Home News Art Artist Lora Brody Gives Voice To Brookline Women Through Portrait Exhibit

Artist Lora Brody Gives Voice To Brookline Women Through Portrait Exhibit


Artist Lora Brody is giving voice to senior women and opening dialogue between generations through her portrait exhibit, “The Reunion Project: ‘Then I was… now I am’”

On display at the Brookline Center and the Goddard House, the exhibit pairs the portraits of Brookline women, ages 60 through 90, with their high school yearbook photos in an effort to reunite them with their younger selves. Through the pairing, the exhibit captures a glimpse into the lives of these women and the experiences they’ve had as they’ve grown, traveled, worked and married.

More than just an exhibit, the project gave the women a chance to reflect on themselves and their experiences, while also giving them a place to share their experiences with the community, in particular, with younger women.

Brody got the idea for the exhibit after receiving an invitation to attend her high school reunion – something she had no interest in doing, as high school was not a time she fondly recalls.

“I was an artist and they didn’t really know what to do with artists,” Brody said of her high school experience.

While uninterested in attending the reunion, Brody found herself wondering about the women she went to high school with. This eventually launched Brody, and her friend and assistant Debbie Sachs, on the nationwide photography project that ultimately brought them to Brookline.

With the help of the senior center, the Goddard House and the Center Communities of Brookline, Brody photographed 50 women in Brookline.

In addition to the portraits, Brody and Sachs presented the women with one-sentence prompts to fill out anonymously.

Intended to highlight the experiences of these women and how they’ve changed, the prompts asked them to reflect on who they were and what they used to occupy their thoughts, compared with who they are now and what they think about.

 Personal and yet utterly relatable, the answers range from thinking about boys and cars in high school, to worrying about body image and loneliness.

“Some come from damaged families so they were about surviving their families,” Brody said.

In the section where the women reflected on themselves and their lives today, the answers had the same diverse, but seemingly timeless range, from worrying about having too much clutter, to worrying about health and the type of world that their grandchildren would grow up in.

For many, those words, presented alongside the photographs, had the strongest impact.

“The words really got to me because they’re ageless in a way,” said Ginny Mazur, the community partnership director at the Goddard House.

Mazur recalled a moment when she stumbled on three young women at the Goddard House who were crying in front of the exhibit. When she asked what was wrong, the women said they could see themselves in the women featured in the exhibit.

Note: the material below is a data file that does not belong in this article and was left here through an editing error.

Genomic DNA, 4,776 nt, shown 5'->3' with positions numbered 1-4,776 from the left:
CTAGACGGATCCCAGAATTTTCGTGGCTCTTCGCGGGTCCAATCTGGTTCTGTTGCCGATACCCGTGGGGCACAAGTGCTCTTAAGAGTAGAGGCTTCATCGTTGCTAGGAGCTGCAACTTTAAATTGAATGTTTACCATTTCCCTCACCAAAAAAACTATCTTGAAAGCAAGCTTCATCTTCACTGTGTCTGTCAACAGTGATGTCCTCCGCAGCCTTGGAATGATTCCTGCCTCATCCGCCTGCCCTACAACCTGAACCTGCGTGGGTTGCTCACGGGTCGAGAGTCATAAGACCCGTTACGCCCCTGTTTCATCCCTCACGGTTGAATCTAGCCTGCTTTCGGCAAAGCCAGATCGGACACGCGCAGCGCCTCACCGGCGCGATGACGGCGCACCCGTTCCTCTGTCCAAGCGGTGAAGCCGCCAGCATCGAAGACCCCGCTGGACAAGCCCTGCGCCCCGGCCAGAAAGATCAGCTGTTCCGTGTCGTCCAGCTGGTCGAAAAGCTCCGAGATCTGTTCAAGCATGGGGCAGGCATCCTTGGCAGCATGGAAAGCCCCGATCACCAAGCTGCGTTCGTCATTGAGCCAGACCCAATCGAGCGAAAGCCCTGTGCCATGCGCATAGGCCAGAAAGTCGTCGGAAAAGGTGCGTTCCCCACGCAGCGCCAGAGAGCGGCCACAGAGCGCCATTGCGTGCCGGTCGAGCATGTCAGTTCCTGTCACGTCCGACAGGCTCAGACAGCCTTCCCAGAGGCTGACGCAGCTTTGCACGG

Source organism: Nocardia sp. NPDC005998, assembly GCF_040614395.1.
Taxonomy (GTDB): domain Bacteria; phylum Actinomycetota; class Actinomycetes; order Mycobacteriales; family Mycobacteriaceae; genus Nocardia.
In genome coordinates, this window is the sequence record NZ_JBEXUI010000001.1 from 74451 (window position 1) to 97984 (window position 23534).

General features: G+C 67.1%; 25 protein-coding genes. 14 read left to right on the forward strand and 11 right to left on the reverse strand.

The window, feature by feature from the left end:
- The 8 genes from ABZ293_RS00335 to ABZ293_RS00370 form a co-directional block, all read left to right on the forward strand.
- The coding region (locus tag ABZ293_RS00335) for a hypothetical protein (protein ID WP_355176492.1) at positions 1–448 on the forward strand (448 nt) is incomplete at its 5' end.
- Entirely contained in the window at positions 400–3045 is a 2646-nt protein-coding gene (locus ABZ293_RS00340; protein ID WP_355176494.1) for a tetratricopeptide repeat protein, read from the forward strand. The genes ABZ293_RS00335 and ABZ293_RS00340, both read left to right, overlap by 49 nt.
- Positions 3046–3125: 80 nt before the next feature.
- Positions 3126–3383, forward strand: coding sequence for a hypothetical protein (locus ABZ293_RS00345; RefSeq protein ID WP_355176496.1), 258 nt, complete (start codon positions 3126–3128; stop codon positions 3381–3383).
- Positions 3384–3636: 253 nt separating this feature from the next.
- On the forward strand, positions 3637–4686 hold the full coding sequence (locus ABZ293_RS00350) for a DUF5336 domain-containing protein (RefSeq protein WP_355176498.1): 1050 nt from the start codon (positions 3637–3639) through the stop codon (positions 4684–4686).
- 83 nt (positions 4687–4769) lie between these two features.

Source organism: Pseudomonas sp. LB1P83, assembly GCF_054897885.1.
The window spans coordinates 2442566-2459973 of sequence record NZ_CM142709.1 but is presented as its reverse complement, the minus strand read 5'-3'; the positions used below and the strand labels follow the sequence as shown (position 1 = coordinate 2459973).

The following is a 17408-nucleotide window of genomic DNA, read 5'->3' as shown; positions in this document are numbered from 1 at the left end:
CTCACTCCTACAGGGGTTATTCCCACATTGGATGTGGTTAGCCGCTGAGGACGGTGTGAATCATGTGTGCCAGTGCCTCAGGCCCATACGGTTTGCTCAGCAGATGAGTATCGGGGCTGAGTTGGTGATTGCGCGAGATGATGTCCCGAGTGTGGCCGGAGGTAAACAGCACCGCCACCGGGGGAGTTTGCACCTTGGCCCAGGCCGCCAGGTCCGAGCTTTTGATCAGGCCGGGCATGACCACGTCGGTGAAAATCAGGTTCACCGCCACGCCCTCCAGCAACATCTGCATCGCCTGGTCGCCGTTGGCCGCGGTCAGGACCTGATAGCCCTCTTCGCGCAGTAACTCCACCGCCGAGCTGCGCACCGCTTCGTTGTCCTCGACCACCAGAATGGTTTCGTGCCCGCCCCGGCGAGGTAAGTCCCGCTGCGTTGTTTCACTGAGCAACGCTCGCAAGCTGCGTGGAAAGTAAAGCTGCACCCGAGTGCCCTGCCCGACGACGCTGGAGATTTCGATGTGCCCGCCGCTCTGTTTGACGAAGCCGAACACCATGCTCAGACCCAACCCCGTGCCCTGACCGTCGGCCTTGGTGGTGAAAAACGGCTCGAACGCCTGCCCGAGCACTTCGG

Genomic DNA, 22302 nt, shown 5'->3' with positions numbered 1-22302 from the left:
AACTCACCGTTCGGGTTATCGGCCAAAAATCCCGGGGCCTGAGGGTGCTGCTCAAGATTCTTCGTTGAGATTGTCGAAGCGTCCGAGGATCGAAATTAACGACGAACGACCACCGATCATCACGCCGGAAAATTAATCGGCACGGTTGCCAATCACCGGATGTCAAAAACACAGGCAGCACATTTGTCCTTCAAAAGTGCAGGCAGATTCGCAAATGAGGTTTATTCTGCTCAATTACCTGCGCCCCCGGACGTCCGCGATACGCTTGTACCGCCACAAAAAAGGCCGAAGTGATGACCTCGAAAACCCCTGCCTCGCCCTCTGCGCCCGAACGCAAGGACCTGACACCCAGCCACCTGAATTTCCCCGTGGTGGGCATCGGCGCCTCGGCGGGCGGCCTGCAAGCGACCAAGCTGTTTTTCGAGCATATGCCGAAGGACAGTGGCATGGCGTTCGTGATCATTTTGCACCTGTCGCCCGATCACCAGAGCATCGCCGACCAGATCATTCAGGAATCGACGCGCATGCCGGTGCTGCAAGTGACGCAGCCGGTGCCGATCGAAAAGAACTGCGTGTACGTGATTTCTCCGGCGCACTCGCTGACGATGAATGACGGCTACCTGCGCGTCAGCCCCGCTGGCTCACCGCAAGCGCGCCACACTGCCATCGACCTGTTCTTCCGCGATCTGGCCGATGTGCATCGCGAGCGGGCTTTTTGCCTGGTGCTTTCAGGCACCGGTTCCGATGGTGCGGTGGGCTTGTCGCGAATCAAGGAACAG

The exhibit struck a similar chord with Chairman of the Council on Aging Roberta Winitzer’s granddaughter, who, after taking in the images and the words, told her grandmother how “absolutely awesome” it was.

 “She saw what you are hoping to convey,” Winitzer told Brody during the TAB interview.

For Brody and Sachs, the process of putting together the exhibits has been an eye-opening process in itself.

“The conversation that was generated by this was pretty spectacular,” Brody said.

She recalled the story one woman shared of becoming pregnant on prom night, giving up her baby, never having another child and how 10 years ago, that woman’s child – a daughter – found her.

Another woman surprised the Brody and her team when the photo she brought of herself, as a young girl – the only photo she had from her childhood – was the ID photo taken of her when she was placed on a Kindertransport train during the Holocaust. According to Brody, that photo also marked the last time that woman saw her family.

For Ruthann Dobek, director of the Brookline Council on Aging and Brookline Senior Center, a projects like this is important because it gives the elderly a voice and a chance to be recognized. Following the exhibit, Dobek said she hopes to incorporate Brody’s work into programs at the center.

“There’s so much more that can happen,” Dobek said.

 In meeting and talking with these women, Sachs says she has learned that they often have valuable insights into life that she would not be able to find among women her age.

“I’ve learned that women are strong to get to that age,” Sachs said.

One such learning moment came when Brookline resident Carol Fullerton objected to her portrait because it did not show her wrinkles and spots.

“Well it wasn’t me, I want the wrinkles to show,” Fullerton said.

In response, Brody took the photo again, straight through the camera.

With Brookline as her latest stop, Brody hopes to continue her work taking portraits of women and helping them to share their experiences.

“It’s been a privilege to have these women work with me,” Brody said. “They’re beautiful, it’s a different kind of beauty, and they’re strong.”

The exhibit will be on display at the Brookline Senior Center and the Goddard House until late Spring.